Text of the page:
When he looks around Gig Harbor, there’s one thing City Council member Tim Payne is sure of: There is a remarkable lack of quality, usable fields for youth and adult recreation here.
“This city is 71 years old this year and in 71 years, we’ve built two subgrade baseball fields and one subgrade soccer field,” Payne said. “To me, that’s shameful, especially when you consider the population that we have and the new neighborhoods coming in.”
Luckily, help is on the way. The city took the first step toward building the Gig Harbor Sports Complex by acquiring the Gig Harbor Little League Fields at the July 24 Council meeting.
Per the agreement, the city will take over the ownership and maintenance of the fields as a public city park and will be part of the future Gig Harbor Sports Complex.
“This was an enormous first step in what I hope will be a multi-step process to bring our community closer to recognizing active youth and adult sports in the way that we should,” Payne said.
For the city, this gets the ball rolling. The larger picture is a public-private partnership between the city, Gig Harbor Little League, Peninsula Light, the Peninsula School District, the Gig Harbor YMCA and Olympic Property Group to make the space a larger complex with turf and lit fields that will be able to be used by Gig Harbor Little League, the YMCA, Harbor Soccer, Peninsula Youth Football, local lacrosse clubs and more.
“There’s an extraordinary shortage of fields in our community,” Payne said. “Our weather, right now, is beautiful. But for roughly eight months of the year, it’s inclement. … We have roughly 700 little league participants, 1,200 to 1,300 in Harbor Soccer, 200 to 300 kids in lacrosse, 300 more in Peninsula Youth Football, another 200 or so in West Narrows Soccer. And don’t forget about the adult teams and active sports — for which there’s an enormous demand.”
Gig Harbor parks administrator Katrina Knutson said Payne isn’t exaggerating.
“He’s absolutely right: We don’t have enough fields for the amount of teams that we have,” Knutson said. “At the Civic Center, the big lawn area there is being used for soccer practices because we don’t have enough fields. It’s very much needed for this community.”
The city has submitted a $2 million state capital funding request to bring the multi-use complex to Gig Harbor North. The state has allocated $200,000 for the project in its budget, which is likely to be approved shortly. That means the state is $1.8 million short. But there’s little to no concern with the city’s employees.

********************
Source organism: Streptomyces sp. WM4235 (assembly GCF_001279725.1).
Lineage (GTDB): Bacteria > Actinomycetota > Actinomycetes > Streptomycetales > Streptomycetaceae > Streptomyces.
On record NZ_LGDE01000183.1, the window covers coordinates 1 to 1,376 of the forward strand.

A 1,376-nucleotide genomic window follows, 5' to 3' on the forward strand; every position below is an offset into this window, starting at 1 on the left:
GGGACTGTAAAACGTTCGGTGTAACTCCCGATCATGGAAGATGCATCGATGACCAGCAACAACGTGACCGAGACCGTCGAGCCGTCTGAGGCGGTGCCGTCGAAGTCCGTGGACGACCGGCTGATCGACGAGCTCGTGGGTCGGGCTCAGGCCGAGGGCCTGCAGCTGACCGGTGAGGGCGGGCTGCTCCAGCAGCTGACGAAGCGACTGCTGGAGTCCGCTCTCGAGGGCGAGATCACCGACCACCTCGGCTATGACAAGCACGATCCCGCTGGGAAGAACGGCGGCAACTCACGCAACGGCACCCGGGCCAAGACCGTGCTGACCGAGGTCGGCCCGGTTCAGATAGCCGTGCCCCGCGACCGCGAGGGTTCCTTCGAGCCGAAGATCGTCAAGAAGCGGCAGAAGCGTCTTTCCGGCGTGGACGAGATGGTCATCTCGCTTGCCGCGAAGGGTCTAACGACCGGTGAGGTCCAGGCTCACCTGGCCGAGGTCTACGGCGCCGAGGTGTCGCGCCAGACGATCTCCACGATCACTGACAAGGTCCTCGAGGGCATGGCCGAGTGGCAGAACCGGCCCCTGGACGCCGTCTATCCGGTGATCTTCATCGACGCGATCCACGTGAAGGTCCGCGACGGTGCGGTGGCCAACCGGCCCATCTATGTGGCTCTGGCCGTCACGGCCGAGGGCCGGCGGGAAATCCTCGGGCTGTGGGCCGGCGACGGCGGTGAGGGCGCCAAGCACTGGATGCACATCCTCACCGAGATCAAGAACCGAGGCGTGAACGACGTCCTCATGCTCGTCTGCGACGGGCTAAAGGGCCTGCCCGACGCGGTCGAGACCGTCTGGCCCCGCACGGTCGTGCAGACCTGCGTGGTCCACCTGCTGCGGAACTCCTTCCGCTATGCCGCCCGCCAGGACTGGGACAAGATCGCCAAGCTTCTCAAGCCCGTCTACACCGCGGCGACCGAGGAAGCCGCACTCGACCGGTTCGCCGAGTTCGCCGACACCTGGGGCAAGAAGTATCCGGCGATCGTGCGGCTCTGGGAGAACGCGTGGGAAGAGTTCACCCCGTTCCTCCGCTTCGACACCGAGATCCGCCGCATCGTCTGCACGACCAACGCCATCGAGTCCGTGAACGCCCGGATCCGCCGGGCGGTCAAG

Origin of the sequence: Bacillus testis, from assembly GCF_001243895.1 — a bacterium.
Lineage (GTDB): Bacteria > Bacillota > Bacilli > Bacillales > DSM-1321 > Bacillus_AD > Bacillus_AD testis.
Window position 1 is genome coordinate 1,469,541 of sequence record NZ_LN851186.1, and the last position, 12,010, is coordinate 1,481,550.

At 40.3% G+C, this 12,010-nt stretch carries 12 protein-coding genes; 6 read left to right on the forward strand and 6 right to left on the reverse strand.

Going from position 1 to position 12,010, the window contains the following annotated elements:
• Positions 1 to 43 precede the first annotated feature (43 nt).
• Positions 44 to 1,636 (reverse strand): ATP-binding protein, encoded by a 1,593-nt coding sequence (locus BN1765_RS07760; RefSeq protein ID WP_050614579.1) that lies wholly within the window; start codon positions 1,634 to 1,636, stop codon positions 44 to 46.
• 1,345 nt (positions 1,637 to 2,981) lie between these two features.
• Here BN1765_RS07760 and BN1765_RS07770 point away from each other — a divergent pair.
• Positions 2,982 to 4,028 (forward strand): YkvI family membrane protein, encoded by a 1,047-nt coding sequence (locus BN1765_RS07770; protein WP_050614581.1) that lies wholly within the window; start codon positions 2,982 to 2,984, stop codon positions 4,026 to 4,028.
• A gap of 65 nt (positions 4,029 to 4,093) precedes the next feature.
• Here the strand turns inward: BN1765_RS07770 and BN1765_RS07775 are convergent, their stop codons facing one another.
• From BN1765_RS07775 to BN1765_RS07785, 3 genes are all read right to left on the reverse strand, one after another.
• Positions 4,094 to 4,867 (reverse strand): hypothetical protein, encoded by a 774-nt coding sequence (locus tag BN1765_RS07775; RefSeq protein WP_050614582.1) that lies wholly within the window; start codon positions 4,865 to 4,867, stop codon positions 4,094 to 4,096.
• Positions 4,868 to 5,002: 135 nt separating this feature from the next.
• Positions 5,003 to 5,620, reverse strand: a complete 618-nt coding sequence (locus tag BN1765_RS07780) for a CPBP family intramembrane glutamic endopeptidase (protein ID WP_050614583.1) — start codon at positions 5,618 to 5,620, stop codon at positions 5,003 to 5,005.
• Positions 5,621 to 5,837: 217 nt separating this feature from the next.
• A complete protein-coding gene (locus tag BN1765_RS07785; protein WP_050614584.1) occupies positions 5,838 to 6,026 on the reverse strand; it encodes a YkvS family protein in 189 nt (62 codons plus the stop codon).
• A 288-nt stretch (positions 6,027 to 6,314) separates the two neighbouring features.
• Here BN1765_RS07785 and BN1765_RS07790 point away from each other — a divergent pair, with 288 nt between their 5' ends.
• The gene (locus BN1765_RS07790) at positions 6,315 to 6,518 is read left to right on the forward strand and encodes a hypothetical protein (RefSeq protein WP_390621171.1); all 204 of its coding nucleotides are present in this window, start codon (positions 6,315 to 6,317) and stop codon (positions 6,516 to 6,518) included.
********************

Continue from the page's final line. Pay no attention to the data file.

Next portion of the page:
“Our lobbyist has told us that a big project like this never gets fully funded the first time around,” Knutson said. “Hopefully we’ll get the remaining $1.8 (million) and get started on this.”
The city will likely know if that money will be allocated by the end of the state’s 2018 fiscal year, which is the end of June. In the meantime, the city will be working on a master plan in early 2018 to determine the specific vision for the complex, and will be inviting community sports groups and the general public for comment.
“We definitely want community input on that,” Knutson said. “We’ll have the concept and master plan ready by then so we’ll be a shovel-ready project.”
Gig Harbor Little League’s director of operations, Ron Brentin, who has been with the GHLL for 22 years, has been hard at work on making this transfer happen for the past five years.
“Basically, little league is an all-volunteer organization,” he said. “That’s the way it has to be run. Over the years, the volunteering goes down and it takes a lot to maintain the place. It’s time. There’s enough property there, now something can really be built out of it.”
The contract in place states Gig Harbor Little League will retain use of the fields during its season, which runs from March 1 to June 30 every year.
“This is something that has needed to be done in this town forever,” Brentin said. “All the complaints that I’ve heard are mostly, ‘We need turf fields.’ It’ll be a great thing for the community.”